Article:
The mother of a murdered teenager shed tears as a community building committed its support to assisting young people who feel threatened in Tottenham.

Yvonne Lawson’s son Godwin was stabbed to death in an attack on the High Road in 2010 and she has been campaigning for greater safety among the town’s young people ever since.

The 639 Enterprise Centre, which reopened in May to nurture young entrepreneurs after it was left badly damaged in the 2011 riots, became the ninth building on the High Road to sign up to the City Safe Haven Scheme.

Run by charity Citizens UK and supported by mayor Boris Johnson’s Team London programme, the venture encourages business and shopkeepers across London to offer their premises as a place of refuge for any young person who feels unsafe.

Mrs Lawson, who spoke at the launch this afternoon, was joined by Team London Youth Ambassador Ledley King and Haringey Mayor Sheila Peacock, as well as representatives from Citizens UK and the 639 Centre.

She said: “In 2010 I went through the most painful thing a mother can go through. Knowing Godwin took his last breath on the street in a busy high road really intensifies the pain.

“Signing up another of these safe havens means so much to me. It is a bit of a spiritual healer for me – I feel like I’m giving something back and that Godwin’s death was not in vain.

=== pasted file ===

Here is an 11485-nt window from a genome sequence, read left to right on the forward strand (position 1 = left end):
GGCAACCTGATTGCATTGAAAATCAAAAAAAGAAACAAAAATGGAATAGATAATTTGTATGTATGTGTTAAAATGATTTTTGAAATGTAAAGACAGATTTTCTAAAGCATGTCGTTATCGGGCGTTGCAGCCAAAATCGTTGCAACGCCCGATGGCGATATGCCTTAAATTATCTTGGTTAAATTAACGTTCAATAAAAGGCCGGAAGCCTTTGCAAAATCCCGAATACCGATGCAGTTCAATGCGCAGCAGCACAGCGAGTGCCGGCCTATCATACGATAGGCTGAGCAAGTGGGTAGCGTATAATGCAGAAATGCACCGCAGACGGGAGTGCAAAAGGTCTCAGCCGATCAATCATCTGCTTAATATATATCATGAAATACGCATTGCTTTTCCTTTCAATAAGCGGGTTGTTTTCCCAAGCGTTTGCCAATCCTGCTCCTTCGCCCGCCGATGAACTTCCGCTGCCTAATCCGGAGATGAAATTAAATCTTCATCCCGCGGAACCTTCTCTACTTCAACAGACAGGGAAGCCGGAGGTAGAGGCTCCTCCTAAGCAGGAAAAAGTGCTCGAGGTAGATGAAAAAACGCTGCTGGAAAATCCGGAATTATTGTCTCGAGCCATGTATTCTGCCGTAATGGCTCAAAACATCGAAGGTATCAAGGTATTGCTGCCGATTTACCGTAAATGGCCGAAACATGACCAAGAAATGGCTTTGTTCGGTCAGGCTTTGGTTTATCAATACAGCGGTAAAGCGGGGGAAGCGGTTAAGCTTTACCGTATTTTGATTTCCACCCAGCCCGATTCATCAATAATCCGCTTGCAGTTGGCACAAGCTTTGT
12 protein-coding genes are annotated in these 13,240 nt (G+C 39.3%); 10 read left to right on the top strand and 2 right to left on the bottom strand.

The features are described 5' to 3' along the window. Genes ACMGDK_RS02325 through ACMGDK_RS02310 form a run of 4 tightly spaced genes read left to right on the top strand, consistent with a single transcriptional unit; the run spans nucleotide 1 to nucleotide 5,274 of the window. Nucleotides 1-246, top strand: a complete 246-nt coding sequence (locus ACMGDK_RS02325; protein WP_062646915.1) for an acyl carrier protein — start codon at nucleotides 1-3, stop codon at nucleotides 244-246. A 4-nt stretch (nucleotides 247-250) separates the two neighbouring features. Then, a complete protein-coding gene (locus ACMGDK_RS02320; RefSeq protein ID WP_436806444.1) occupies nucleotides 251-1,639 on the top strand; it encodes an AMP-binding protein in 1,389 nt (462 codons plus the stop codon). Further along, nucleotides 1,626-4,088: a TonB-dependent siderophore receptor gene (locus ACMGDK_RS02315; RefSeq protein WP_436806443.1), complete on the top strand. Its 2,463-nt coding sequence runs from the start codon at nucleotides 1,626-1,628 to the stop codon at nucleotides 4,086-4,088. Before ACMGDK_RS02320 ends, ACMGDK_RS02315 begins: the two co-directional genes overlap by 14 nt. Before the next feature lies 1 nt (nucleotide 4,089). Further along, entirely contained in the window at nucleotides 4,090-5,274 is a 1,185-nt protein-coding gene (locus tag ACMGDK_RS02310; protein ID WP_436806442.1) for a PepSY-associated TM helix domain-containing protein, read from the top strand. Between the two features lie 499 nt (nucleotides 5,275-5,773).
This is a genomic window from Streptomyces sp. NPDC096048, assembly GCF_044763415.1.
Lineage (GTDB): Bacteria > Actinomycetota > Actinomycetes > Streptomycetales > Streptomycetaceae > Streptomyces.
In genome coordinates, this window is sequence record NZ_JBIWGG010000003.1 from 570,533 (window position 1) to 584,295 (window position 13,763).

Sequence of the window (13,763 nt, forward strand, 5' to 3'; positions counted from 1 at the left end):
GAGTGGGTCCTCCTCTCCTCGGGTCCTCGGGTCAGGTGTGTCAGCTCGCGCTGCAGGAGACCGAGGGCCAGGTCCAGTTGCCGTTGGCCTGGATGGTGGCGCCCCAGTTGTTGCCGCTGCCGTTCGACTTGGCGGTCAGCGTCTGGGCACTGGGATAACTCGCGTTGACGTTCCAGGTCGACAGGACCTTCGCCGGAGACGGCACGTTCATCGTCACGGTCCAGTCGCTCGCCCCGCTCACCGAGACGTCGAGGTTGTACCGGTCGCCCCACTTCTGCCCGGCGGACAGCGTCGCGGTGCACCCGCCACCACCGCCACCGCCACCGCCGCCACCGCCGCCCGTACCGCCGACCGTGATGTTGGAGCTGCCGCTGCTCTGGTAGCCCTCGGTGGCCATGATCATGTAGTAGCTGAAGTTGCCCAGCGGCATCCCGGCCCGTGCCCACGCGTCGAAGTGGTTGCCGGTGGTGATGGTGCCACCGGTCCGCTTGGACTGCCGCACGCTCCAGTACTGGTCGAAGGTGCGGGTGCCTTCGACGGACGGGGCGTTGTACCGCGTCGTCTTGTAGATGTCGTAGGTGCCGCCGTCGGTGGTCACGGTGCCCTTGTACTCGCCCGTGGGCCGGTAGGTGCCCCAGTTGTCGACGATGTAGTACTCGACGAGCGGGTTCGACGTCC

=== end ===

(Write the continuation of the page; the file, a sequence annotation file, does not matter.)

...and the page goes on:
“We’re using his name to hopefully save others who find themselves in similar situations. That is his legacy and it is a comfort to me.”

Organisers of the scheme are hopeful it will act as a tool to repair fractious relations between young people and business owners in Tottenham after the vandalism and looting that took place in the 2011 riots.

Sophie Stephens, from Citizens UK, said: “It is about the relationship between young people and their neighbours. These shopkeepers and buildings are standing up in their community and it is important to promote understanding of what they are doing.”

Children from the nearby Holy Trinity Primary School helped Tottenham Hotspur legend Ledley King post the City Safe Haven sign in the building’s window this afternoon.

The former Spurs defender, who grew up in East London, said: “I know what it is like to be a youngster in London and it is vital they can play outside and feel safe.

“Kids are aware of certain places that are more dangerous than others and we’re trying to eliminate all that.

“It is great what Yvonne is doing. She deserves a lot of credit as she is an inspiration to a lot of people.”